Rang's economy is based on barter and silver, the later dominating commercial activity in towns and cities. The silver Aglar (ă'glǒr) has been minted since the early days of Rang, primarily out of the capitol, Duerstadt. There are also regional mints in most of the duchies, bearing unique mint marks, and producing, collectively, about four fifths as much as is produced by Duerstadt. The Aglar is a circular coin 3/4” in diameter and 1/12” thick that weighs approximately 1/5 ounce (72 to a pound). The coin is struck on both sides with an image of the current ruler of Rang, although some rulers have chosen, for various reasons, to retain the previous image. Some older silver coins were struck with an image of a clover, olive branch, or other natural object, but few such coins are still in circulation.
The copper Diyar (dē'ǒr) is the most common coin, produced in over twenty mints around the kingdom, in quantities on the order of a half a million a year, per mint. A large coin, the Diyar weighs 4/5 of an ounce (20 to the pound), is 1 1/4” in diameter, and is 1/8” thick. The diyar is valued at a tenth of an aglar, although exchange rates have been known to vary slightly. Under the rule of Diure LXIV, the diyar is struck on the face with a picture of Diure the First (actually Diure XXXIII) on a horse, and on the reverse with a clover. Around the outside of the face is the slogan “Beyond the Zioth, may the king rule under Andritha” in Rouch. On the bottom of the reverse is the full name of the mint. The lettering wears down quickly, so it's rare to find a readable coin.
The solid gold attle (ătəl – the 't's are pronounced in the proper form of the word, but most people say 'addle') is relatively uncommon, especially in the outskirts of the kingdom, because it is minted only in Duerstadt and Darnien. The tiny coin weighs a tenth of an ounce (150 to a pound), and is 7/16” in diameter and 1/16” thick. Since the coin is so small and so valuable, it is often used to condense money for transportation, but is rarely spent. The attle is generally worth ten Aglars, although it has been known to fluctuate to as low as eight or as high as fifteen. Under the rule of Diure LXIV, the attle is struck on one side with a likeness of the king, and on the other with the Sarnam letter Aral, the first letter of “Rang” in that language. Attles minted in Darnien are struck on the reverse with the letter Oudemal, the first letter of “Ostmark” in Sarnam.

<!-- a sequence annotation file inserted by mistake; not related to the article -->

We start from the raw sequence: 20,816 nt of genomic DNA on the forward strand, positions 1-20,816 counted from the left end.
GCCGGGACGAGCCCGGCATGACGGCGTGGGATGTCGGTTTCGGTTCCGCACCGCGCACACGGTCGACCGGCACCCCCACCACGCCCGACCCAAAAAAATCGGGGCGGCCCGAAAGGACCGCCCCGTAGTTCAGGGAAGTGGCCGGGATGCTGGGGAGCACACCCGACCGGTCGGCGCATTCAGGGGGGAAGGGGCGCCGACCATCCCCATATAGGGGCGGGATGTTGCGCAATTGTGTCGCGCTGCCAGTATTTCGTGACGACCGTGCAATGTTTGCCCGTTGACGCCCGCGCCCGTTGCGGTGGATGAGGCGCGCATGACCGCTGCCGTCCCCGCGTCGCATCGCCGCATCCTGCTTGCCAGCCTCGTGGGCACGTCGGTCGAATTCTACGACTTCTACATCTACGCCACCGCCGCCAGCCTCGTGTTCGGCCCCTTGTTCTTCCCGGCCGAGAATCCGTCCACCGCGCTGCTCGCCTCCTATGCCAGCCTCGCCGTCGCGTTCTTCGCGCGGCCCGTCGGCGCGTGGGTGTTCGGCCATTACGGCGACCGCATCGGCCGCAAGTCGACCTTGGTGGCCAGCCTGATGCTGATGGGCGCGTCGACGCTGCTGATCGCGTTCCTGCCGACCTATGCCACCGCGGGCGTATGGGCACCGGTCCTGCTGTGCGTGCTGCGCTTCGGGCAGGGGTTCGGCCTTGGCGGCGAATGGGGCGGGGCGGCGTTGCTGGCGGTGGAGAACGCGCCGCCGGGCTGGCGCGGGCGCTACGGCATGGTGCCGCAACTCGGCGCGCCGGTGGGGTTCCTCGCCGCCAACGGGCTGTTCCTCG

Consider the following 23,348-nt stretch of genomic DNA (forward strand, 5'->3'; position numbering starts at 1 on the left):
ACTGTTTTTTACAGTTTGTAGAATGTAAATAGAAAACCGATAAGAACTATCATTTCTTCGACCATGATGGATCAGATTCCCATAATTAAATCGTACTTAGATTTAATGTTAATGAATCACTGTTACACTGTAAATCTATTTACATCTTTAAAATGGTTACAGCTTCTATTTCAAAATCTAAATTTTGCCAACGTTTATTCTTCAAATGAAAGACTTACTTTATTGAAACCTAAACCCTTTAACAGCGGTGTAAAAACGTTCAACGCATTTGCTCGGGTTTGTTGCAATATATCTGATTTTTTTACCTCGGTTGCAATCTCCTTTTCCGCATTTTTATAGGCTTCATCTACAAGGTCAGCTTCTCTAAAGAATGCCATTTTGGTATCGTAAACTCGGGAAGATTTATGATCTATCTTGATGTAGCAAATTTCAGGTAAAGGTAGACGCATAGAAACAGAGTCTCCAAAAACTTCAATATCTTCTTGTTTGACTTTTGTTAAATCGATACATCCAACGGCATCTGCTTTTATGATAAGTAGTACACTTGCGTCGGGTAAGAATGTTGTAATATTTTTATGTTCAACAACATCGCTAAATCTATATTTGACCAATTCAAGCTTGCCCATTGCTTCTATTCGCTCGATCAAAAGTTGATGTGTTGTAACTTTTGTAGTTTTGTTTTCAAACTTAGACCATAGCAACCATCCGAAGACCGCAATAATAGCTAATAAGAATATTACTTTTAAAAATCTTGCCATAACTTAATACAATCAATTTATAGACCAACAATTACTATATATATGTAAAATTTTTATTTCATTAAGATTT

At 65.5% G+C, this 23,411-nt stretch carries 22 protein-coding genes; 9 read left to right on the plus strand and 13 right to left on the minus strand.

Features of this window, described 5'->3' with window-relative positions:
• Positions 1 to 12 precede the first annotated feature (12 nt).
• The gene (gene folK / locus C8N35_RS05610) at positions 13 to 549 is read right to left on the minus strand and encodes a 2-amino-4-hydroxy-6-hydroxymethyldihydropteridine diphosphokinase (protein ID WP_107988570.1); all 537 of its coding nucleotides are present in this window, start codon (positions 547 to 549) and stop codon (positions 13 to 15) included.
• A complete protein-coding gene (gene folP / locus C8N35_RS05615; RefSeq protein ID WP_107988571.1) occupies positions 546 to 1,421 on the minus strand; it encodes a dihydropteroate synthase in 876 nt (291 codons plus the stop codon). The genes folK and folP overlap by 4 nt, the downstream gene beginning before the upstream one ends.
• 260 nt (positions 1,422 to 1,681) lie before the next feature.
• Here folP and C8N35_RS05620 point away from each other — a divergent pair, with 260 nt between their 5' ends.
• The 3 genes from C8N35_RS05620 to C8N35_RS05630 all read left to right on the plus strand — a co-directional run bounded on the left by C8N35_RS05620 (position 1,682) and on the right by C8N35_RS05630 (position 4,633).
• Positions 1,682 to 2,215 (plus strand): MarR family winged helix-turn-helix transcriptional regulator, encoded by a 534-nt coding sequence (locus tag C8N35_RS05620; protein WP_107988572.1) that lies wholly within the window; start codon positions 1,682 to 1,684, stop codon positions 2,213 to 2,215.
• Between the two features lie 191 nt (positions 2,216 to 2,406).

Many kings of Rang have struck ten-attle coins, to use as special gifts, as transportation media, or to placate disgruntled soldiers. The most recent these coins weigh a full ounce, and are 1/8” thick and an inch in diameter. These have always been struck in small numbers, and are not generally found in circulation. When found, they are almost impossible to spend.
There have also been larger, rarer coins, which were struck by various kings. The largest was the Perredinia, named after the wife of Diure the Unwise (Diure LIV). This enormous coin weighed nine pounds (worth almost 1500 attles) and was six inches in diameter and half an inch thick. It was hand-engraved on either side with highly complementary portraits of the king and queen.
The Merrenat was an interesting coin, extremely rare undivided nowadays because it was simply too fragile to keep in tact, and too valuable not to spend. It weighed nearly a pound (140at), and was 1/12” thick and almost five inches in diameter. It was so flimsy that it could actually be torn if the edge were worn away a bit. Preventing it from bending was nearly impossible. Merrenats are most commonly found today in pieces, ranging from the “merry grain” (worth about two ninths of an attle) to the “twentieth part” (worth between six and nine attles).
Diure LI struck the very short-lived “ringer,” which was a gold coin with a wide hole in the middle. Only a few thousand of these coins were struck properly before the mechanism started to bend under its own weight. After that, the coins got progressively thinner on one side and thicker on the other until the thin side disappeared altogether. Most of these “crescent ringers” were melted down, but a thousand or so made it into circulation. Ringers are about six times as heavy as attles. Crescent ringers range from four to eight attles in weight, but are often worth more as collector's items.